If you are reading this on a screen, there is a good chance that you have spent the last 6 months, confined to the comfortable but predictable confines of your home. As most of the world tries to get back to a semblance of the “normal”, it is well understood that what “normal” is NOW, is quite different from, what “normal” WAS.
How many of us can now imagine, going to a birthday party and blowing candles on a cake? Or engaging in a group hug, after a team building session? Or even enjoying the sins of a heavy breakfast buffet at a hotel?
And yet, we are human beings. Programmed to live with the stimuli that has enabled our species to grow and thrive over thousands of years.
Quite frankly, sitting at home and look at a screen, is not working for us!
Beyond these deep questions of physiology, biology and existentialism, the more practical aspects of work, commerce and, for folks like me, marketing has become more real and urgent.
How do we now sell, communicate, transact and excite potential customers & users with limited stimuli or touch-points? No longer do customers walk into showrooms, shops, arenas, conferences etc, for us to create and control an environment that can wow them into instantly connecting with our products & services.
It is clear therefore, that we (the creators, makers and builders) must go to them (customers, users and consumers). In doing so, we give up that well-shaped, craftily created and extensive environment. It looks like we may have to find another way!
Enter, technologies like VR and AR, which have been around for quite a while… but just like Yoga, Vegetarianism and Moderate living, their updated avatar seems to find new relevance.
Imagine wanting to buy an Omega or a nice hair dryer or vacuum cleaner from Dyson or attend your favorite music festival. Gone is the access to associates, swanky shops or iconic arenas. What is left is a product, the customer and possibly a hyperlink in the middle.
But what if you could still get an immersive experience for a product in just a few clicks or through an application, some inexpensive hardware and your internet connection.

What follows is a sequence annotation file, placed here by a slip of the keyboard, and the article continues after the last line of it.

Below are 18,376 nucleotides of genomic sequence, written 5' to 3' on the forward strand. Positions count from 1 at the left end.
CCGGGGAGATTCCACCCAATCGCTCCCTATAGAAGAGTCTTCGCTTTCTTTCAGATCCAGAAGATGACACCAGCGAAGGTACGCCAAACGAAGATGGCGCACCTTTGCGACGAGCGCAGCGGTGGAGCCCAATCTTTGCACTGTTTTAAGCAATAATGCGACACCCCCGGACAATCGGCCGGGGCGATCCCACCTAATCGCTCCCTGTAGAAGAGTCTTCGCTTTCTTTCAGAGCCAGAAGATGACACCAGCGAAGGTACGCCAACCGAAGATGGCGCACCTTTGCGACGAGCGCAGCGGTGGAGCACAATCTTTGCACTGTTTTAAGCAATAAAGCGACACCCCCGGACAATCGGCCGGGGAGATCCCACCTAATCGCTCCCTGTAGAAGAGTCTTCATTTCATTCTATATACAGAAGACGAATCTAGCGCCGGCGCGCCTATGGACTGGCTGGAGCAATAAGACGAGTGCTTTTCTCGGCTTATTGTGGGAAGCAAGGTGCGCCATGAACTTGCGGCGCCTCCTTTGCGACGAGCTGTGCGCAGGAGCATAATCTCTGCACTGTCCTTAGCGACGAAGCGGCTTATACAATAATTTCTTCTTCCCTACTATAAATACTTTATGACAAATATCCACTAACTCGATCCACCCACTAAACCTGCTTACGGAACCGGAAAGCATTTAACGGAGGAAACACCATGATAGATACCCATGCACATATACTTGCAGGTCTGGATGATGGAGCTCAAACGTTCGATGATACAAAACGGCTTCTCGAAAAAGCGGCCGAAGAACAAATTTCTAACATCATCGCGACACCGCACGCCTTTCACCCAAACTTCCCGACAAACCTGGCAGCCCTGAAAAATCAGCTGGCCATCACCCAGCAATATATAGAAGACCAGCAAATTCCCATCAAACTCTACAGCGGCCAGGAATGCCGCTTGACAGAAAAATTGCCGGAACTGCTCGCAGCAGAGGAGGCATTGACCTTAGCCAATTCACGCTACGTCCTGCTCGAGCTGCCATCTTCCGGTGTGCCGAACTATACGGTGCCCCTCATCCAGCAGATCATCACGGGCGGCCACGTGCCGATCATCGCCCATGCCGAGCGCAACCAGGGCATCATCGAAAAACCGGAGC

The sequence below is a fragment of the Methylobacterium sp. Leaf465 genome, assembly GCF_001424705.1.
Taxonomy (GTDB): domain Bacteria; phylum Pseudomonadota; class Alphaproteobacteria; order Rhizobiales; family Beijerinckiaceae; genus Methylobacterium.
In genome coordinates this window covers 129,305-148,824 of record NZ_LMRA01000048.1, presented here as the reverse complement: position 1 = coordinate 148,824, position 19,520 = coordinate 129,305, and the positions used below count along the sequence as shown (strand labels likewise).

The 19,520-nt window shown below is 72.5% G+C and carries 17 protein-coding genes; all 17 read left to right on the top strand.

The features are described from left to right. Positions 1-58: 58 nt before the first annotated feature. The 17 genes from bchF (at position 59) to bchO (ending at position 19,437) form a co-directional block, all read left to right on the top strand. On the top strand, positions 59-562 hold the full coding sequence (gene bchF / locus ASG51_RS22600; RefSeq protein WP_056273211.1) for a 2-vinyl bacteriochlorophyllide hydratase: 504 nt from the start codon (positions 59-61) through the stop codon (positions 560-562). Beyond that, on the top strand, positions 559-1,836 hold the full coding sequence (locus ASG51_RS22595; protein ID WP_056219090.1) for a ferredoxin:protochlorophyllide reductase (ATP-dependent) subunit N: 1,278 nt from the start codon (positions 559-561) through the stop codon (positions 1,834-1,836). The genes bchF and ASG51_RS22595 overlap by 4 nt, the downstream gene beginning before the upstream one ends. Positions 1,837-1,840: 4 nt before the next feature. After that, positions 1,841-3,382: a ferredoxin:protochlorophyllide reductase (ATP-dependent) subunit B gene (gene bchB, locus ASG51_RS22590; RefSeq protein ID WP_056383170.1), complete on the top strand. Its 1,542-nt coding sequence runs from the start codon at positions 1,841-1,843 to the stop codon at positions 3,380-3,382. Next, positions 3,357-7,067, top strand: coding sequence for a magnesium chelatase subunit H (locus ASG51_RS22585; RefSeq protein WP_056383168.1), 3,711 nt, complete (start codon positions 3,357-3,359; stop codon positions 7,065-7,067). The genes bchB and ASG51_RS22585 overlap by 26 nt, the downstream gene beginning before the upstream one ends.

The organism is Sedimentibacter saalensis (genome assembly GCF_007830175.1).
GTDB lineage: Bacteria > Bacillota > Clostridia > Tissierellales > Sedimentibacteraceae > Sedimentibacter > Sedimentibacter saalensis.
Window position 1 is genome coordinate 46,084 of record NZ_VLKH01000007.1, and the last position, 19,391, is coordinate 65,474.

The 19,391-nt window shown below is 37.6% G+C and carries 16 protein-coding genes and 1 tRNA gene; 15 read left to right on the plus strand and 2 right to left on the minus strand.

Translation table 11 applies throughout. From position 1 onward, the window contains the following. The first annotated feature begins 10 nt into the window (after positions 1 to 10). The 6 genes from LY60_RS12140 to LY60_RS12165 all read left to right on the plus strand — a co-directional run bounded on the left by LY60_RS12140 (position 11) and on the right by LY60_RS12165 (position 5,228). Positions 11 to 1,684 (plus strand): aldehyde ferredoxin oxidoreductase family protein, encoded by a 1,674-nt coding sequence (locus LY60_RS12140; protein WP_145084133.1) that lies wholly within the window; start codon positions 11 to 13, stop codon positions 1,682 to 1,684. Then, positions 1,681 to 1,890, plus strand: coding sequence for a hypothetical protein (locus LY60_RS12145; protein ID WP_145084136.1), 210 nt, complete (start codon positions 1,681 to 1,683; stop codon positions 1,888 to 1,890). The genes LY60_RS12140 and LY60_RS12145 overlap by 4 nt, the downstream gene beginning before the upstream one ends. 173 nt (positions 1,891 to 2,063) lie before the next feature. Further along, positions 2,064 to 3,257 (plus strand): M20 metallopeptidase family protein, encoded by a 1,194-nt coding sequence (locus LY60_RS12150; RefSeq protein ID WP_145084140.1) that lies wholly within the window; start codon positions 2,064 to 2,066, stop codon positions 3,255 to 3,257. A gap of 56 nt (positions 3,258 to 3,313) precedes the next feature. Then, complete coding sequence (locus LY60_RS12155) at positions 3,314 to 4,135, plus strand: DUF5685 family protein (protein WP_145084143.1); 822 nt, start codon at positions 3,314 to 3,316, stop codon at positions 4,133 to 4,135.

Sure… our world has changed. But the reality is that the last 100 years have been filled with constant and often tectonic changes. Through this, technology, understanding customers, and some bold moves have helped certain brands and companies, survive & thrive.
So the question to ask ourselves now is – Are we truly changing? Are we ready? Or is our strategy based on a deck and a prayer, hoping that things will go back to being ‘normal’?
Virtual reality (VR), along with its sister technology augmented reality (AR), offers retailers and brands the opportunity to transform how people shop. These are emerging technologies, but investment in the sector is hot, with AR and VR startups raising $658 million in equity financing last year. Some projections put AR and VR investment in retail at close to $30 billion by 2020.
One customer might want shorts without having to travel to the store. Another might want to order an expensive vacuum cleaner on the spot and want to be sure that it’s right for the house. Applications using either technology stand to eliminate customer pain points, elevate customer service, and create a differentiated, personalized customer experience – but more importantly, the aim is to fill the gaping hole of lack of in-person stimuli and touchpoints. The successful incorporation of VR and AR into retail models also has the potential to vastly change the way retailers are thinking about stores or agile business for the consumers.
So, what should be the VR/AR commerce strategy?
1. VR immerses the consumer in a simulated world. Hence, it is important to know and design that world in detail. Hence, organizations and brands will require the right skill sets and people to translate real-world elements into the virtual world.
2. Decide whether the application is for in-store, out-of-store use, experiential, etc.
3. Build understanding and certain expertise in leveraging these technologies in-house. While software partners and vendors may do most of the heavy lifting, expect the best results and value for your investments when the internal stakeholders deeply understand the inputs and the outcomes.
4. Define why are you doing it? This would mean asking the hard questions of possibly what you are missing, lacking or would like to try new to move into the future. Just like with any major strategic or big bet, it helps immeasurably to know the “Why”.
5. And most important, how does this connect to the business model. This is where, we may move towards defining KPIs, Budgets, ROI, etc.